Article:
German aircraft designations in the early part of World War Two were based on a two-letter abbreviation of the manufacturer’s name. Although they were colloquially known as “Messerschmitts” the Bf 109 and Bf 110 entered service while Willy Messerschmitt was Chief Designer for the Bayerische Flugzeugwerke (Bavarian Aircraft Works) so these were given the “Bf” designation.
In 1938 Messerschmitt bought over the company which was re-named Messerschmitt A.G. All Messerschmitt aircraft that entered service with the Luftwaffe after that time were given the “Me” designation.
The first prototype Me 210 flew in September 1939, less than 24 hours after the beginning of World War Two. Delays in production of the DB 601F engine meant that it (and most early Me 210s) were fitted with the less powerful DB 601B engines. That was an issue but It soon became apparent that, despite its impressive specification on paper, the new aircraft had an even more fundamental problem: it flew like a brick!
Where the Bf 110 was renowned for its vice-free handling, the Me 210 suffered from just about every possible problem in terms of flight performance. In level flight, it “snaked” constantly making it impossible to aim the guns or drop ordnance accurately. When turning, it was unstable.
The centre of gravity was too far to the rear and in a turn, this caused the nose to rise. If speed was allowed to decay, the aircraft could snap into a stall and a vicious spin. Weight-saving meant that the fragile undercarriage could collapse during a heavy landing.
The German pilot in charge of flight testing later said that the Me 201 had “all the least desirable attributes an aeroplane could possess.” Captain Eric “Winkle” Brown, a Royal Navy test pilot who flew more captured German aircraft than any other Allied pilot, wrote that a later development of the Me 210 which he flew had “inherently dangerous flying characteristics.”
An immediate redesign saw the twin tails replaced with a large single vertical stabiliser and rudder. This made little difference. Despite these major problems, limited manufacture of pre-production versions of the Me 210 began at the Messerschmitt works.
Given the obvious handling issues encountered in test flying, it was decided that the first 15 examples produced would be used for further testing and that a special unit, Erprobungsgruppe (Test Group) 210, would be formed to carry out an operational evaluation of the new aircraft.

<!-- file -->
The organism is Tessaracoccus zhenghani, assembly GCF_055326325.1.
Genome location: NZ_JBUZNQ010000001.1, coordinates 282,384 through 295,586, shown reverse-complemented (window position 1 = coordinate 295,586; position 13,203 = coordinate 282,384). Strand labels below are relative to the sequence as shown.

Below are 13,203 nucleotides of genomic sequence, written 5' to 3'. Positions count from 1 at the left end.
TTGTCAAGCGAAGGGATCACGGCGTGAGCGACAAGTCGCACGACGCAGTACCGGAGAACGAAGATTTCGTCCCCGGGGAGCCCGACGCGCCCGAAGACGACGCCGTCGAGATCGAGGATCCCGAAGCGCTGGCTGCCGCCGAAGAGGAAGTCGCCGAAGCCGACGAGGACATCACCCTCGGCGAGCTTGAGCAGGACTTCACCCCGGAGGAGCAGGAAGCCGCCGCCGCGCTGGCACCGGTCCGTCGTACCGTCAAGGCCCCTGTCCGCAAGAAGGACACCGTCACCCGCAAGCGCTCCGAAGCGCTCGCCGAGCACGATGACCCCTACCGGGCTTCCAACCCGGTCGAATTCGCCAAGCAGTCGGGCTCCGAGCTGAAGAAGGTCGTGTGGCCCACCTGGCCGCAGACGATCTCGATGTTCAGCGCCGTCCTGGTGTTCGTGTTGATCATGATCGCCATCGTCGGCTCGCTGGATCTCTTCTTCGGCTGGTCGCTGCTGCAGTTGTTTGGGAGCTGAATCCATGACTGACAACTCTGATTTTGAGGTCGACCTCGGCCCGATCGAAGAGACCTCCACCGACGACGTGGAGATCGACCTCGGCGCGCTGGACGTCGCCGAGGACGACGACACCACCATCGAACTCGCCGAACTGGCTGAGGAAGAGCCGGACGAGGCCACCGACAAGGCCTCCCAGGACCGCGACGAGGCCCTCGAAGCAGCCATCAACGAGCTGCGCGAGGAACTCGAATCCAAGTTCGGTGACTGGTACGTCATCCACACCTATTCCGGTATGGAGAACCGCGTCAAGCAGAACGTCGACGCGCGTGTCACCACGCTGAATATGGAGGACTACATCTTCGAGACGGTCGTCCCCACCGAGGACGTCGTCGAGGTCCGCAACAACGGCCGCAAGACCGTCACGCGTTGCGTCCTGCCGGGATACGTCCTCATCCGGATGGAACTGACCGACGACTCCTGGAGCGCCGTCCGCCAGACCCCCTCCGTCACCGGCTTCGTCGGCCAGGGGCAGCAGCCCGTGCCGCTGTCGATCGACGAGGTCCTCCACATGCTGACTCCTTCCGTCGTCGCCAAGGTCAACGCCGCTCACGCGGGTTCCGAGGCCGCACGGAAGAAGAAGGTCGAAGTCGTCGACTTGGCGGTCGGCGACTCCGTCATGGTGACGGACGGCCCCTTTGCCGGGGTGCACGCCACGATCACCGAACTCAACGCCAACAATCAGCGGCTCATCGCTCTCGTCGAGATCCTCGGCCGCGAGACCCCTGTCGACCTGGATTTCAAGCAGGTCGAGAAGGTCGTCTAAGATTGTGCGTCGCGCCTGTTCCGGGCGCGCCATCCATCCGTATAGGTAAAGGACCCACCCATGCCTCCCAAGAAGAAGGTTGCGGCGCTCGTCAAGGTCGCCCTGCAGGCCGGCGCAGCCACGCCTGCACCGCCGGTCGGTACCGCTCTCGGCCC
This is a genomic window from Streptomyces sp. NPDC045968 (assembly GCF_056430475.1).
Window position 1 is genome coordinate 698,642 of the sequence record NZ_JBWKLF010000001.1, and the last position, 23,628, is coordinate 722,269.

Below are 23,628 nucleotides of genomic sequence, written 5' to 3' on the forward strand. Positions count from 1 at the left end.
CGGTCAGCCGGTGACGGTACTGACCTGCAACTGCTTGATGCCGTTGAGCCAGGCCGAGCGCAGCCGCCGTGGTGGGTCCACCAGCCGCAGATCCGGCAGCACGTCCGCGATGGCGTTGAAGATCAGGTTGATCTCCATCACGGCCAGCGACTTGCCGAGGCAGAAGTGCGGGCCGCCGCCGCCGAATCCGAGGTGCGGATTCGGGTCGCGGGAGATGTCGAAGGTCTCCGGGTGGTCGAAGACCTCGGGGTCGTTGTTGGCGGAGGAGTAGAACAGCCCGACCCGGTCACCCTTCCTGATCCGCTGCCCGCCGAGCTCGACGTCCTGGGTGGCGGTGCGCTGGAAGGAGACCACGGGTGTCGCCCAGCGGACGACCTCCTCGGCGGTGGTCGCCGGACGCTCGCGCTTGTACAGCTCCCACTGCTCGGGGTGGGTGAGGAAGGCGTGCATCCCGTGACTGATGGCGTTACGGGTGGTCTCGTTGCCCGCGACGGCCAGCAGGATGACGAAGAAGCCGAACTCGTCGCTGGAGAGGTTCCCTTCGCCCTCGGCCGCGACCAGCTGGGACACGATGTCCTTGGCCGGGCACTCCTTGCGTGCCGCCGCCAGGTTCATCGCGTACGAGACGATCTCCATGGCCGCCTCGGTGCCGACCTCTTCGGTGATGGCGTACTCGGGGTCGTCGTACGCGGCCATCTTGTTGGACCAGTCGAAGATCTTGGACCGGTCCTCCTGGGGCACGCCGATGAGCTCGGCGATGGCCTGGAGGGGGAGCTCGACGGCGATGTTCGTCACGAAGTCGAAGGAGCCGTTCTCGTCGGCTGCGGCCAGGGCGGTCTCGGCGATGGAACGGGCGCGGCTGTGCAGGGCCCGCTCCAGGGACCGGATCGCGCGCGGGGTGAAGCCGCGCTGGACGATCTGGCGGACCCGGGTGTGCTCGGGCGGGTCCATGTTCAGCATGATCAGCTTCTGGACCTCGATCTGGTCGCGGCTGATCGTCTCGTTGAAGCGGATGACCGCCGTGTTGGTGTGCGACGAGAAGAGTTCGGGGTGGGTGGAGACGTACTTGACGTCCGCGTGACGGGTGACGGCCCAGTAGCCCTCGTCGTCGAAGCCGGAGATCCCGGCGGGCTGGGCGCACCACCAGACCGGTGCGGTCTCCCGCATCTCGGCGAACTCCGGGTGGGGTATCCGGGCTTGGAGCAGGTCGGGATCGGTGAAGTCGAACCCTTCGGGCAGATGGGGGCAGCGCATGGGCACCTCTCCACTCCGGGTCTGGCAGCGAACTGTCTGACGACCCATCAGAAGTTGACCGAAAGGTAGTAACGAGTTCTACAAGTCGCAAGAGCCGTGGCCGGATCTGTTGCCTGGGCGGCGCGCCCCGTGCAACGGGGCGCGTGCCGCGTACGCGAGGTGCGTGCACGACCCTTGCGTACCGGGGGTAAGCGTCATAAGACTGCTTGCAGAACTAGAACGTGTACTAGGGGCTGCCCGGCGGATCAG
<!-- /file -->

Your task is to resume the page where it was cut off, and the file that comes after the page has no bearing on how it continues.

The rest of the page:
In September 1940, the second prototype Me 210 broke up in the air during dive-bombing trials, though the pilot was abler to bail out safely. A senior officer of ErG 210 died when the Me 210 he was testing at the Luftwaffe Flight Test Centre in Rechlin near Berlin crashed.
Despite the evident problems with the Me 210, the Luftwaffe urgently needed a replacement for the Bf 110 and full-scale production began in 1941 at the Messerschmitt works at Augsburg and Regensburg.
Two versions were produced. The Me 210A-l was a bomber-destroyer fitted with cannon and machine guns and the Me 210A-2 was a bomber capable of carrying up to 2,000 kg of bombs in the bomb bay and on external racks.
Most pilots reported that both versions of the Me 210 were horrible to fly and that inherent instability made it unsuitable for combat operations. Messerschmitt responded by tinkering with the design and introducing automatic leading-edge slats, as fitted to the Bf 109. This did seem to help tame the nasty stall/spin characteristics but did nothing to improve stability. These slats were subsequently retrofitted to all existing Me 210s.
In April 1942, the Luftwaffe made an extraordinary decision: they requested that the production order be cancelled, that all production of the Me 210 end and that instead, production of the elderly Bf 110 be re-started while further improvements to the Me 210 were considered. Around 200 Me 210s were produced from 1941 – early 1942.